In addition to main lessons, students receive instruction in history and the social sciences though year-long classes.  Students are required to complete a minimum of two year-long courses for graduation, and they may choose to take up to four years of history by supplementing required courses with year-long electives.

Mathematics and Allied Sciences

All courses in mathematics and science both demand and encourage systematic thinking, methodical inquiry, and formal understanding of objects.  Courses use numbers to generalize about the world, and then model relations and structures as broadly as possible in the style of theorems, rules, and laws.  Over the four years of high school, students participate in more than twenty main lesson seminars in mathematics and natural science.  There are also six weeks per year of coursework in the laboratory.  During these sessions, students prepare for scientific inquiry in the main lessons through hands-on experience with physical substances and extended observations of phenomena.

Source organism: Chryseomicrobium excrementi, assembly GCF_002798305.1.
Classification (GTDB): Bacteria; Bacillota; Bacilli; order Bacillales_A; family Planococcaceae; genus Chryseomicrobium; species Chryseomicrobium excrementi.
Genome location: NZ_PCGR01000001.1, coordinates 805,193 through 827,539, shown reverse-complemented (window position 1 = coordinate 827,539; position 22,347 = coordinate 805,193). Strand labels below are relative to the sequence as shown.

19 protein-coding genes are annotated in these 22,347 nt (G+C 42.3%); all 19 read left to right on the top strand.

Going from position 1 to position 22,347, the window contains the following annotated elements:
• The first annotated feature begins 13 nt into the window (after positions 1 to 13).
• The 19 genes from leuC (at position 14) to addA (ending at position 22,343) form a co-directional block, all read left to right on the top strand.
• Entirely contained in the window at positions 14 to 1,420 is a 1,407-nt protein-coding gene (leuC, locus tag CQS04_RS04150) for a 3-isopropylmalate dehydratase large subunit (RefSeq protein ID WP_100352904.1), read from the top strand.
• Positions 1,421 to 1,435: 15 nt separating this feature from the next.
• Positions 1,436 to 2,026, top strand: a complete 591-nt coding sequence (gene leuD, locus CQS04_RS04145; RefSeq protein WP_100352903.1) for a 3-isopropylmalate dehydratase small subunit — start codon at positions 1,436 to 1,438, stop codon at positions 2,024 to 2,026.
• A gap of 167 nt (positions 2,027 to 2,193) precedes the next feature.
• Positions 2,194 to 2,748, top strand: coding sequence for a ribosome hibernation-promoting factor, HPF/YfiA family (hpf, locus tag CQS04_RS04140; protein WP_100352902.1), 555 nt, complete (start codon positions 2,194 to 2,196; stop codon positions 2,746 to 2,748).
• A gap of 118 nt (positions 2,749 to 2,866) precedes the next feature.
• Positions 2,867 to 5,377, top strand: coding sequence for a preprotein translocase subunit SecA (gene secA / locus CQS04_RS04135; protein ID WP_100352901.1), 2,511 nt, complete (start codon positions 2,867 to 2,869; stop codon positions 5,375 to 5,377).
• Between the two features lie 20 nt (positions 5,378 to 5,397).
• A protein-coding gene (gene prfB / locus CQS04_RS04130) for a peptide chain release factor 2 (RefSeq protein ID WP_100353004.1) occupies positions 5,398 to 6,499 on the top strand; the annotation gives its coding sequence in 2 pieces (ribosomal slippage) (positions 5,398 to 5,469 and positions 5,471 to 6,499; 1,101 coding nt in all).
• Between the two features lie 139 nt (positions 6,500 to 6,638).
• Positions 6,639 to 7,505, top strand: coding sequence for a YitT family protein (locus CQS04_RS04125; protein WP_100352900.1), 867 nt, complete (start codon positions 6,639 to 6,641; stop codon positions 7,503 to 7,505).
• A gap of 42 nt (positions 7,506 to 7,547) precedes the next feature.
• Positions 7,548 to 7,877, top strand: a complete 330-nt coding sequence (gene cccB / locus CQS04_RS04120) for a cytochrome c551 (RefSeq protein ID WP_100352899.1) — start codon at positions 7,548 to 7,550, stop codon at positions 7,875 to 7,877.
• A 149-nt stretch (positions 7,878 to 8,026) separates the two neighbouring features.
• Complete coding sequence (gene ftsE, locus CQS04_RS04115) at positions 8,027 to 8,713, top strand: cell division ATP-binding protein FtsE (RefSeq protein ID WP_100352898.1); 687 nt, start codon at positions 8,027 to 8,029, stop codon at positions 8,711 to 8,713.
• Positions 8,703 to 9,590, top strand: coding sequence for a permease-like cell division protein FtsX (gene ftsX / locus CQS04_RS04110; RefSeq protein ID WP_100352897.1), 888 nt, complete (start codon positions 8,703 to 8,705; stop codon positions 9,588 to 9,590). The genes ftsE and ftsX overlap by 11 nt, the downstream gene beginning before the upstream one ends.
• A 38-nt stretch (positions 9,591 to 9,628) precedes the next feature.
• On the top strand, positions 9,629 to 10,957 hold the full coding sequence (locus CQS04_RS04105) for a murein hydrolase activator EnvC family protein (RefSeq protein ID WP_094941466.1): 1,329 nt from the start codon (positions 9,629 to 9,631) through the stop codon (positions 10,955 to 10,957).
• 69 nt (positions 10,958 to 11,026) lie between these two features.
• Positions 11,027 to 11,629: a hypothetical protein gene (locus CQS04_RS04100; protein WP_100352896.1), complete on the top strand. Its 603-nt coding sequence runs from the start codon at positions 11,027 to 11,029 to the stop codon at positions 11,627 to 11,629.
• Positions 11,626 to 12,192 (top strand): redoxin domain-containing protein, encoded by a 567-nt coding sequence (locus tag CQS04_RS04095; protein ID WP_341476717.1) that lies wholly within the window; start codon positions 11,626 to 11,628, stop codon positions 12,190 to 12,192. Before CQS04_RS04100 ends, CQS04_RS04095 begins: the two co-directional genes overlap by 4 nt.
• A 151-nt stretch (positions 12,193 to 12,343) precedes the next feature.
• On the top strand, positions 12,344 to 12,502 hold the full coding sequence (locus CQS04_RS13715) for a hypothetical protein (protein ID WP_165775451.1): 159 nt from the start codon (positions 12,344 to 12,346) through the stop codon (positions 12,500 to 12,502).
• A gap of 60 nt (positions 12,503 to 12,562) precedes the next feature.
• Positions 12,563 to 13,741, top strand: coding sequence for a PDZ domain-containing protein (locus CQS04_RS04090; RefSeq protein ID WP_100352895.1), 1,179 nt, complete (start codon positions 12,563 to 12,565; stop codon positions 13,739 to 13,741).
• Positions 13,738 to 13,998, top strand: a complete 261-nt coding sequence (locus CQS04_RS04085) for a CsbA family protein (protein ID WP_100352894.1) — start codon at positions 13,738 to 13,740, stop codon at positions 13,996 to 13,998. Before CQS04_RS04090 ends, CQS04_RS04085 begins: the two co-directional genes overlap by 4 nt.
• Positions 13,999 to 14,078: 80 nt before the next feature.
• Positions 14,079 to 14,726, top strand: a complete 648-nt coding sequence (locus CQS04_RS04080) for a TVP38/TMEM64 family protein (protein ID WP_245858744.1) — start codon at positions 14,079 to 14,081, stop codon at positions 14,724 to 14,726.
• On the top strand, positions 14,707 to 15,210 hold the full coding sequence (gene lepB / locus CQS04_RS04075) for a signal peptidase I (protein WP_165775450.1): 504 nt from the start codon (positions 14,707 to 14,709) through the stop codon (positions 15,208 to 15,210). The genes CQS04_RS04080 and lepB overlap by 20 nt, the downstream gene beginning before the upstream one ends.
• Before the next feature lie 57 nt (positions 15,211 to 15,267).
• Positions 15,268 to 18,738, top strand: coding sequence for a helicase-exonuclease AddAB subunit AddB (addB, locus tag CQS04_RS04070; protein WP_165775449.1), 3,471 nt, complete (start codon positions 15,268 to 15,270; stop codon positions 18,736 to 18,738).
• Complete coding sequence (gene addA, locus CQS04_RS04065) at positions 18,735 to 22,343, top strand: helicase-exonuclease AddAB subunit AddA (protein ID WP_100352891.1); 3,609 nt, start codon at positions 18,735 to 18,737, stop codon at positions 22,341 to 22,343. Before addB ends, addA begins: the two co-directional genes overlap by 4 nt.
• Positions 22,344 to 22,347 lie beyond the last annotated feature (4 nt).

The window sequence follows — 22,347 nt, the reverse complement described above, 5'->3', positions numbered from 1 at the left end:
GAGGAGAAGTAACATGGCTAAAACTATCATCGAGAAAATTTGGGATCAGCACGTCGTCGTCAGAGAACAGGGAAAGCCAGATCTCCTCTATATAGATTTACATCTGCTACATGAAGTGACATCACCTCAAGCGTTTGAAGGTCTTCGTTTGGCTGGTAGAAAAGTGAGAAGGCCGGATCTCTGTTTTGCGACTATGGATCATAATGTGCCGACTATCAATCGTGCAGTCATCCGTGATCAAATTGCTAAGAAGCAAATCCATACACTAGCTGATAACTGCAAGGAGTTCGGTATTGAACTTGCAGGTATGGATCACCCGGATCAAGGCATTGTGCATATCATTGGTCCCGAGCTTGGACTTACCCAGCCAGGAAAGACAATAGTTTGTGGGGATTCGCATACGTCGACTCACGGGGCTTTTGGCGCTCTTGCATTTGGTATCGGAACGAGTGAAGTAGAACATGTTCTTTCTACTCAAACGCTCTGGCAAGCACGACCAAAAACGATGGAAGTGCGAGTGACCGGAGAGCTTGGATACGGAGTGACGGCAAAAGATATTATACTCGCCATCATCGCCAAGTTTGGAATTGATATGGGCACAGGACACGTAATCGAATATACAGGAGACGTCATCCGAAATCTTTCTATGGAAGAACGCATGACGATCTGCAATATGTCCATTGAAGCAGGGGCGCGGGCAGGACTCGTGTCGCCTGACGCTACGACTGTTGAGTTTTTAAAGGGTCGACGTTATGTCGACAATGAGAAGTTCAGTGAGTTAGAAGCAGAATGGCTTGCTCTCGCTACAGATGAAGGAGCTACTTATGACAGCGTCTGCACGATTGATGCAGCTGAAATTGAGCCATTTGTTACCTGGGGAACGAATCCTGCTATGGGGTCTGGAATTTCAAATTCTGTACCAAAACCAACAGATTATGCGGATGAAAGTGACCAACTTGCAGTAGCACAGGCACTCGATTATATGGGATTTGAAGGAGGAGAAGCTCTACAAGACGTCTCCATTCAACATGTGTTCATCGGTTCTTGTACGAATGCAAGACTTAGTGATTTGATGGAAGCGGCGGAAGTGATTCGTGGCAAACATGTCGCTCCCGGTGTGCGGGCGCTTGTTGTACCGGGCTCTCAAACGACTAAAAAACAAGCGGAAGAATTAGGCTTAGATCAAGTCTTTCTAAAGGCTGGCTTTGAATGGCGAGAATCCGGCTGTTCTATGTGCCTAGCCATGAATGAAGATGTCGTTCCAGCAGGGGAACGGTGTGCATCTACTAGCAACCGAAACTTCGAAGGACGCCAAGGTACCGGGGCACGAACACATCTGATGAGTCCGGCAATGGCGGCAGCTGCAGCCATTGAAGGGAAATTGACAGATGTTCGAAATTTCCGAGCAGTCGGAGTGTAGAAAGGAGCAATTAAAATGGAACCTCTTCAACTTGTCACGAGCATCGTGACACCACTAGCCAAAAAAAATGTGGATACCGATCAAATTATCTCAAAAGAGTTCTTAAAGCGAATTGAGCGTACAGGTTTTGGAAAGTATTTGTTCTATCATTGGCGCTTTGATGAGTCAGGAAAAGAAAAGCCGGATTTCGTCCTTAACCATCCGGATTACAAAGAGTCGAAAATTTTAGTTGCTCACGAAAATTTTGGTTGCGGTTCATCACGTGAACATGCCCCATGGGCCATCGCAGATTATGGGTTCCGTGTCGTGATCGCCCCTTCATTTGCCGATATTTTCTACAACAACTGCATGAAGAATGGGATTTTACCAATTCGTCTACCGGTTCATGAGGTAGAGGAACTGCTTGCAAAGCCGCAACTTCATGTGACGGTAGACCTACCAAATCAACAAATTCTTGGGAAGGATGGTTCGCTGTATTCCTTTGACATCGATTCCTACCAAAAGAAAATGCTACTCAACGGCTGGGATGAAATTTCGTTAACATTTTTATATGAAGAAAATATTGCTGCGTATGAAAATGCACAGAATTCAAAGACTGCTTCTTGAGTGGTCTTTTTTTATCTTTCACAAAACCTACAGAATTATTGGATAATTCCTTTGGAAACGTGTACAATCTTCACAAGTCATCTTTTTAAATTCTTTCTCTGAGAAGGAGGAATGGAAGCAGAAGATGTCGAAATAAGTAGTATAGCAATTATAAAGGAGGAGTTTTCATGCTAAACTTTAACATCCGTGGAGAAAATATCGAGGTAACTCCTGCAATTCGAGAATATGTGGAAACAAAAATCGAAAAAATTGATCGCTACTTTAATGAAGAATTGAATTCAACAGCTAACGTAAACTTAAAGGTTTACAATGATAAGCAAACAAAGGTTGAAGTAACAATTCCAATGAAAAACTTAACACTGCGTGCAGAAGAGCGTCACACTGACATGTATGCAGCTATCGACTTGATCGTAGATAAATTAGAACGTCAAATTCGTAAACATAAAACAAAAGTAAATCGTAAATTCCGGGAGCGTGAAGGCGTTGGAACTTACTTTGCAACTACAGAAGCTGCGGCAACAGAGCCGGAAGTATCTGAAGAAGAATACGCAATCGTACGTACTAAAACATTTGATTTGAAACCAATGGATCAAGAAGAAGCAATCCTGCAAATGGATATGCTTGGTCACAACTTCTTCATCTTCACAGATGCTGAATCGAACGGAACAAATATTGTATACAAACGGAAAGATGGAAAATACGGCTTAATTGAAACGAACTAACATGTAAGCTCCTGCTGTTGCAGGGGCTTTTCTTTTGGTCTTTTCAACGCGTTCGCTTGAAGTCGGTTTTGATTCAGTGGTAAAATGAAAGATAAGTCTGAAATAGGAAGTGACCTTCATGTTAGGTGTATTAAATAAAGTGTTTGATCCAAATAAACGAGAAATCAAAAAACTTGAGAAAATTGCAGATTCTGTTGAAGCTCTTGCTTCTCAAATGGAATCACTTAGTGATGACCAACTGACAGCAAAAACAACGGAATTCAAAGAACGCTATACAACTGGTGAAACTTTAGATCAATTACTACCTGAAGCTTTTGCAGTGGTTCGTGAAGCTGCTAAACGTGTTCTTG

Students in grades nine through eleven take yearlong courses in essential mathematics with additional laboratory science.  These classes meet daily and emphasize steady extension of fundamental skills and gradual development of good reasoning habits through orderly practice with quantitative forms.  This work includes symbolic derivation of conclusions that typify mathematical activity, as well as practice in measurement, estimation, and the handling of precision instruments.  These are courses in mathematics and allied sciences – titled “math/science” to reflect their integrated approach to a fundamentally unified subject.  In each grade, the class is divided into two sections by skill level, each with a different teacher.  The two sections typically meet separately; for some activities and investigations, classes meet as a whole.